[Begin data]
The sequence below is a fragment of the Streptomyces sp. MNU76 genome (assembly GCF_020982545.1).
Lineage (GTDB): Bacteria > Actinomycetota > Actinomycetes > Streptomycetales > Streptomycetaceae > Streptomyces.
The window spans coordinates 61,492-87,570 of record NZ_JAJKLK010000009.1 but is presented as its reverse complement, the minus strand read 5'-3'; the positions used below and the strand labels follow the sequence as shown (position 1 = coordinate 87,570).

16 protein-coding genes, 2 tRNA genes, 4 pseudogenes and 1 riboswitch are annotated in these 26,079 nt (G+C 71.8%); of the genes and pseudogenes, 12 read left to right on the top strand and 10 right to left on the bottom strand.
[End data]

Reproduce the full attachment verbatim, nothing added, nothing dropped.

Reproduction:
The sequence below is a fragment of the Streptomyces sp. MNU76 genome (assembly GCF_020982545.1).
Lineage (GTDB): Bacteria > Actinomycetota > Actinomycetes > Streptomycetales > Streptomycetaceae > Streptomyces.
The window spans coordinates 61,492-87,570 of record NZ_JAJKLK010000009.1 but is presented as its reverse complement, the minus strand read 5'-3'; the positions used below and the strand labels follow the sequence as shown (position 1 = coordinate 87,570).

16 protein-coding genes, 2 tRNA genes, 4 pseudogenes and 1 riboswitch are annotated in these 26,079 nt (G+C 71.8%); of the genes and pseudogenes, 12 read left to right on the top strand and 10 right to left on the bottom strand.